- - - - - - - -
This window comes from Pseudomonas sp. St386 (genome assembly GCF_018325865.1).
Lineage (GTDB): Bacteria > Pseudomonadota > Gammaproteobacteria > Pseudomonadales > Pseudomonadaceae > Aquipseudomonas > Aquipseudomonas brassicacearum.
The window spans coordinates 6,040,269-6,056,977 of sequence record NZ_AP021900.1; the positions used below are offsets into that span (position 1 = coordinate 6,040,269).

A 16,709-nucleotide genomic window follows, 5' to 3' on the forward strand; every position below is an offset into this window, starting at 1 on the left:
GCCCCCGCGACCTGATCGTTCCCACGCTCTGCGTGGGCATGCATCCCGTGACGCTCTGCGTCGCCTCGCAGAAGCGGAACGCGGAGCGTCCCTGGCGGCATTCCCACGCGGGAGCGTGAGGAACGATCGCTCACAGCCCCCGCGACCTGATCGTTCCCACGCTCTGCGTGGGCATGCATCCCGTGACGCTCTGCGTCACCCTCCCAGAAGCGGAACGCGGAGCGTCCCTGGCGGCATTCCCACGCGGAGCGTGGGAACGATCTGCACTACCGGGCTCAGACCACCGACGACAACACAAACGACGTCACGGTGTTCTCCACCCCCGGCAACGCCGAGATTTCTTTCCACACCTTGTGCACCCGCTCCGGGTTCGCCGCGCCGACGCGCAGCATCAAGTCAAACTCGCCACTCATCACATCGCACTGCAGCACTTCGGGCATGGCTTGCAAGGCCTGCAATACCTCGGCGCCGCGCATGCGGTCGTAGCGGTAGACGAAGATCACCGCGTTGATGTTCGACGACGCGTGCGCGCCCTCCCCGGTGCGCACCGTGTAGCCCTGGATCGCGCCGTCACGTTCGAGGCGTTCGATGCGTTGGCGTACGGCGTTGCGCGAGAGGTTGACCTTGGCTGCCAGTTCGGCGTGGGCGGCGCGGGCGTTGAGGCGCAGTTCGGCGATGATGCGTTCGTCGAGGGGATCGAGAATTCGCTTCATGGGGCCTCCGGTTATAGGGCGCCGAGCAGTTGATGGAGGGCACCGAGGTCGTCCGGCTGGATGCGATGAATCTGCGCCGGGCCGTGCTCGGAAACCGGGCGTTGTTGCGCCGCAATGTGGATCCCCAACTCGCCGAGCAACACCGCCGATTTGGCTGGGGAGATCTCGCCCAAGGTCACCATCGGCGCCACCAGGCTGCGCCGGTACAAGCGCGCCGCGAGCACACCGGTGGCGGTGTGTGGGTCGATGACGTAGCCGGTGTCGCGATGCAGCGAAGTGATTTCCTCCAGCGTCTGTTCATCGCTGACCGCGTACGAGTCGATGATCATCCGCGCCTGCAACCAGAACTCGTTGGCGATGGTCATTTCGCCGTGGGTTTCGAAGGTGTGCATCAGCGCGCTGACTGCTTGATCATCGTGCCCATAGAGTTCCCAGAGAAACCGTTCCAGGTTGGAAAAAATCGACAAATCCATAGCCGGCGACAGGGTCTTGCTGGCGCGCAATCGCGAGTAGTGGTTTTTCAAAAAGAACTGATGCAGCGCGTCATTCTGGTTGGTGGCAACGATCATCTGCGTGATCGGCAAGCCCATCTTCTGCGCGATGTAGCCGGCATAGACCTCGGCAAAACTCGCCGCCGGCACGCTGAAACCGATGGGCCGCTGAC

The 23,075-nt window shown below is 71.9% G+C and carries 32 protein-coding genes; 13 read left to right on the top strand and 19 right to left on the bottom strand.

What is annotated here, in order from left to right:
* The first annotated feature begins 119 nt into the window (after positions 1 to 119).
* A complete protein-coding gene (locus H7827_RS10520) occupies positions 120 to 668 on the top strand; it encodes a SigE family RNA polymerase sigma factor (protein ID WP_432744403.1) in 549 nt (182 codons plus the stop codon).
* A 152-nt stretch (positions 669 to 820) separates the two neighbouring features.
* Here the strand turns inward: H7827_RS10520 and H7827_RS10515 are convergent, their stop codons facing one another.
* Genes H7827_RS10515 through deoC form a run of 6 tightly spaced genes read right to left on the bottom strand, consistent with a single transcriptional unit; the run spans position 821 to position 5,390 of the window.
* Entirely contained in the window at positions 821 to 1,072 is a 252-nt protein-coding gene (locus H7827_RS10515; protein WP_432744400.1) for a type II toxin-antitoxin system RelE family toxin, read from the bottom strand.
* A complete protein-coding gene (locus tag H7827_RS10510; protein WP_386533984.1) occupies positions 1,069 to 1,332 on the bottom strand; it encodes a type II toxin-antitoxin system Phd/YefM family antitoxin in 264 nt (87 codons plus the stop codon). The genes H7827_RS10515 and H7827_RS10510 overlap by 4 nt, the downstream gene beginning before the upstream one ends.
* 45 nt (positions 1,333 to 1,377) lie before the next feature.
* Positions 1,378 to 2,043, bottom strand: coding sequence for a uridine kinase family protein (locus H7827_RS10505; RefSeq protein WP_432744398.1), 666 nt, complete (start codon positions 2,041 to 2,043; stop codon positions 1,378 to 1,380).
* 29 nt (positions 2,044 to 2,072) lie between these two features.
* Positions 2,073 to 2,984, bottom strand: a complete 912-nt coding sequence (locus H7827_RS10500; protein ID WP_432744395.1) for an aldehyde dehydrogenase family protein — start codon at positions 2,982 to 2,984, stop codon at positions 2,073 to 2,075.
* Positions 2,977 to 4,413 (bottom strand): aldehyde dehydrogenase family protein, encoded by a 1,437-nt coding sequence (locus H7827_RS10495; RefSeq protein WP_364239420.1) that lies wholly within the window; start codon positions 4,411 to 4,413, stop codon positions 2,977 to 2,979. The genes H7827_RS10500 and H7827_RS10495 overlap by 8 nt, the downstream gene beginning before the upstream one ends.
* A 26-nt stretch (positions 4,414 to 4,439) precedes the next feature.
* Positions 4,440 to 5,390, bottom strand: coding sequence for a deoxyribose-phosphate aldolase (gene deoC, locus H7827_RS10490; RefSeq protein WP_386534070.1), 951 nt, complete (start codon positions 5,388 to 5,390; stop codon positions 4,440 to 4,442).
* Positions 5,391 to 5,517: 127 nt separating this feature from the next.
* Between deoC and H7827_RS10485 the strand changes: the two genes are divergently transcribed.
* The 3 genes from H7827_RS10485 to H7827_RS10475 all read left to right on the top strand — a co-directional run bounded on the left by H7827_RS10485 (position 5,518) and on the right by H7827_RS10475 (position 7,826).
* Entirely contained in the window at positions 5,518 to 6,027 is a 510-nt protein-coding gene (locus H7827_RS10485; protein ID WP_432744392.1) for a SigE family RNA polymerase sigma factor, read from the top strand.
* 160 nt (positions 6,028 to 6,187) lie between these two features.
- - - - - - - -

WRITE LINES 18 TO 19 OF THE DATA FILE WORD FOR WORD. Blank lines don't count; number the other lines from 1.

* Positions 2,073 to 2,984, bottom strand: a complete 912-nt coding sequence (locus H7827_RS10500; protein ID WP_432744395.1) for an aldehyde dehydrogenase family protein — start codon at positions 2,982 to 2,984, stop codon at positions 2,073 to 2,075.
* Positions 2,977 to 4,413 (bottom strand): aldehyde dehydrogenase family protein, encoded by a 1,437-nt coding sequence (locus H7827_RS10495; RefSeq protein WP_364239420.1) that lies wholly within the window; start codon positions 4,411 to 4,413, stop codon positions 2,977 to 2,979. The genes H7827_RS10500 and H7827_RS10495 overlap by 8 nt, the downstream gene beginning before the upstream one ends.